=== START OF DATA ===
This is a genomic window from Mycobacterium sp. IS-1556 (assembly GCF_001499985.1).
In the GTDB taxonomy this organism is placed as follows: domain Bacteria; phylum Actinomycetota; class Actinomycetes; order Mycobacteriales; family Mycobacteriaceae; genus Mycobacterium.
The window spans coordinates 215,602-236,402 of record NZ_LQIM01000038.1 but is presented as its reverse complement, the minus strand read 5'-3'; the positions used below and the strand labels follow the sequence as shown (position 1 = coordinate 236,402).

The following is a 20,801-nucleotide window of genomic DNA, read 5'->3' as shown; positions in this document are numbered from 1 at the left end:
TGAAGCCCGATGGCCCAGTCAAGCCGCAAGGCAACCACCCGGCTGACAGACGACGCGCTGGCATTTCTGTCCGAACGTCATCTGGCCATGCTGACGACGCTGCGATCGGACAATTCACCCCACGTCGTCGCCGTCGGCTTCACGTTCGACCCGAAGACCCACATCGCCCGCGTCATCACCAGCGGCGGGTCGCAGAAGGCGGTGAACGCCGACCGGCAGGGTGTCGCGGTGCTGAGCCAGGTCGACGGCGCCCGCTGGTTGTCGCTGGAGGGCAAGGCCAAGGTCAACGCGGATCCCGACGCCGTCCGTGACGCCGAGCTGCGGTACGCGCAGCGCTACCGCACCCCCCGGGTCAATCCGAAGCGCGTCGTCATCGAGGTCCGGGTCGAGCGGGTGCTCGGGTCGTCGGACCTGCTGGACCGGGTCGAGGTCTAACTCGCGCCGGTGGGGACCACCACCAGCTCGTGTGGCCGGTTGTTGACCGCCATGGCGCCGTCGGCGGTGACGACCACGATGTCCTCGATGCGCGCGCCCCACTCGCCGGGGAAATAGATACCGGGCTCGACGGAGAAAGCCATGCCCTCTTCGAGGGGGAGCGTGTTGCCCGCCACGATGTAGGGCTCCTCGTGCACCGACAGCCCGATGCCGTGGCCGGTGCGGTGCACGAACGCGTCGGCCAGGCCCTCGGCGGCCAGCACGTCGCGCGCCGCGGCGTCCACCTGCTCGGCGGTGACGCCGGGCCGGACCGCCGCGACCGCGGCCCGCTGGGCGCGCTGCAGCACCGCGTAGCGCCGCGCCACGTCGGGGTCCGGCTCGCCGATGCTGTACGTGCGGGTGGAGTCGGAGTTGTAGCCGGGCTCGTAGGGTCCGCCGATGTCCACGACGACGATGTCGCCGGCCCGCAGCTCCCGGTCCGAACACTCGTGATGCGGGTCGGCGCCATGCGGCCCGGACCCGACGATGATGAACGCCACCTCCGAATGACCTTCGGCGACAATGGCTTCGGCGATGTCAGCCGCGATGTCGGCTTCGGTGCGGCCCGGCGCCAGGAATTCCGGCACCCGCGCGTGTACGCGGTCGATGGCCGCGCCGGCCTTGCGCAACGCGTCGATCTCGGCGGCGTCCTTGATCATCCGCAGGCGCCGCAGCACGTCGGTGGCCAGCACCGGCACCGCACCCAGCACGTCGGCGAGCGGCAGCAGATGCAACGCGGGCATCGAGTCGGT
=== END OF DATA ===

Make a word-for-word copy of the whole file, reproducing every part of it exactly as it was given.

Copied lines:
This is a genomic window from Mycobacterium sp. IS-1556 (assembly GCF_001499985.1).
In the GTDB taxonomy this organism is placed as follows: domain Bacteria; phylum Actinomycetota; class Actinomycetes; order Mycobacteriales; family Mycobacteriaceae; genus Mycobacterium.
The window spans coordinates 215,602-236,402 of record NZ_LQIM01000038.1 but is presented as its reverse complement, the minus strand read 5'-3'; the positions used below and the strand labels follow the sequence as shown (position 1 = coordinate 236,402).

The following is a 20,801-nucleotide window of genomic DNA, read 5'->3' as shown; positions in this document are numbered from 1 at the left end:
TGAAGCCCGATGGCCCAGTCAAGCCGCAAGGCAACCACCCGGCTGACAGACGACGCGCTGGCATTTCTGTCCGAACGTCATCTGGCCATGCTGACGACGCTGCGATCGGACAATTCACCCCACGTCGTCGCCGTCGGCTTCACGTTCGACCCGAAGACCCACATCGCCCGCGTCATCACCAGCGGCGGGTCGCAGAAGGCGGTGAACGCCGACCGGCAGGGTGTCGCGGTGCTGAGCCAGGTCGACGGCGCCCGCTGGTTGTCGCTGGAGGGCAAGGCCAAGGTCAACGCGGATCCCGACGCCGTCCGTGACGCCGAGCTGCGGTACGCGCAGCGCTACCGCACCCCCCGGGTCAATCCGAAGCGCGTCGTCATCGAGGTCCGGGTCGAGCGGGTGCTCGGGTCGTCGGACCTGCTGGACCGGGTCGAGGTCTAACTCGCGCCGGTGGGGACCACCACCAGCTCGTGTGGCCGGTTGTTGACCGCCATGGCGCCGTCGGCGGTGACGACCACGATGTCCTCGATGCGCGCGCCCCACTCGCCGGGGAAATAGATACCGGGCTCGACGGAGAAAGCCATGCCCTCTTCGAGGGGGAGCGTGTTGCCCGCCACGATGTAGGGCTCCTCGTGCACCGACAGCCCGATGCCGTGGCCGGTGCGGTGCACGAACGCGTCGGCCAGGCCCTCGGCGGCCAGCACGTCGCGCGCCGCGGCGTCCACCTGCTCGGCGGTGACGCCGGGCCGGACCGCCGCGACCGCGGCCCGCTGGGCGCGCTGCAGCACCGCGTAGCGCCGCGCCACGTCGGGGTCCGGCTCGCCGATGCTGTACGTGCGGGTGGAGTCGGAGTTGTAGCCGGGCTCGTAGGGTCCGCCGATGTCCACGACGACGATGTCGCCGGCCCGCAGCTCCCGGTCCGAACACTCGTGATGCGGGTCGGCGCCATGCGGCCCGGACCCGACGATGATGAACGCCACCTCCGAATGACCTTCGGCGACAATGGCTTCGGCGATGTCAGCCGCGATGTCGGCTTCGGTGCGGCCCGGCGCCAGGAATTCCGGCACCCGCGCGTGTACGCGGTCGATGGCCGCGCCGGCCTTGCGCAACGCGTCGATCTCGGCGGCGTCCTTGATCATCCGCAGGCGCCGCAGCACGTCGGTGGCCAGCACCGGCACCGCACCCAGCACGTCGGCGAGCGGCAGCAGATGCAACGCGGGCATCGAGTCGGT